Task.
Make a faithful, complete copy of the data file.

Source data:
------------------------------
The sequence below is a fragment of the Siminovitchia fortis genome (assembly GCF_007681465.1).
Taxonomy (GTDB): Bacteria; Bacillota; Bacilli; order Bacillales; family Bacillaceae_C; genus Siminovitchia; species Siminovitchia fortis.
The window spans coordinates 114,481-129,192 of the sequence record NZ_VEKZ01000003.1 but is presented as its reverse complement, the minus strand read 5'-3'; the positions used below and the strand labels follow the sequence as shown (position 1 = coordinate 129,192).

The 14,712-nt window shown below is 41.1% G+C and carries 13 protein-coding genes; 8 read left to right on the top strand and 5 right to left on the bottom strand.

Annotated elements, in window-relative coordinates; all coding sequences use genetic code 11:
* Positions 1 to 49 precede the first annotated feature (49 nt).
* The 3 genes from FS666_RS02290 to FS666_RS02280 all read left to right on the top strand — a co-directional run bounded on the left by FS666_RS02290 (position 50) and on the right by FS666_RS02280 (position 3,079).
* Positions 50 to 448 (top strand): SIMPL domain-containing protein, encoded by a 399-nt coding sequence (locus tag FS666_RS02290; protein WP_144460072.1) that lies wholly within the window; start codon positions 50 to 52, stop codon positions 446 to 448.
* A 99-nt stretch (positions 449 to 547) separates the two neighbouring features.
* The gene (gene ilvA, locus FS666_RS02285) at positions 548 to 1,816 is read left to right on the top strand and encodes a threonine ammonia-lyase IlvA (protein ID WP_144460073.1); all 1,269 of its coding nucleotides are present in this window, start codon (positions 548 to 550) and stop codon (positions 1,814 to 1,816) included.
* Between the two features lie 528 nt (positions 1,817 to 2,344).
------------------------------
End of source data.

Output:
The sequence below is a fragment of the Siminovitchia fortis genome (assembly GCF_007681465.1).
Taxonomy (GTDB): Bacteria; Bacillota; Bacilli; order Bacillales; family Bacillaceae_C; genus Siminovitchia; species Siminovitchia fortis.
The window spans coordinates 114,481-129,192 of the sequence record NZ_VEKZ01000003.1 but is presented as its reverse complement, the minus strand read 5'-3'; the positions used below and the strand labels follow the sequence as shown (position 1 = coordinate 129,192).

The 14,712-nt window shown below is 41.1% G+C and carries 13 protein-coding genes; 8 read left to right on the top strand and 5 right to left on the bottom strand.

Annotated elements, in window-relative coordinates; all coding sequences use genetic code 11:
* Positions 1 to 49 precede the first annotated feature (49 nt).
* The 3 genes from FS666_RS02290 to FS666_RS02280 all read left to right on the top strand — a co-directional run bounded on the left by FS666_RS02290 (position 50) and on the right by FS666_RS02280 (position 3,079).
* Positions 50 to 448 (top strand): SIMPL domain-containing protein, encoded by a 399-nt coding sequence (locus tag FS666_RS02290; protein WP_144460072.1) that lies wholly within the window; start codon positions 50 to 52, stop codon positions 446 to 448.
* A 99-nt stretch (positions 449 to 547) separates the two neighbouring features.
* The gene (gene ilvA, locus FS666_RS02285) at positions 548 to 1,816 is read left to right on the top strand and encodes a threonine ammonia-lyase IlvA (protein ID WP_144460073.1); all 1,269 of its coding nucleotides are present in this window, start codon (positions 548 to 550) and stop codon (positions 1,814 to 1,816) included.
* Between the two features lie 528 nt (positions 1,817 to 2,344).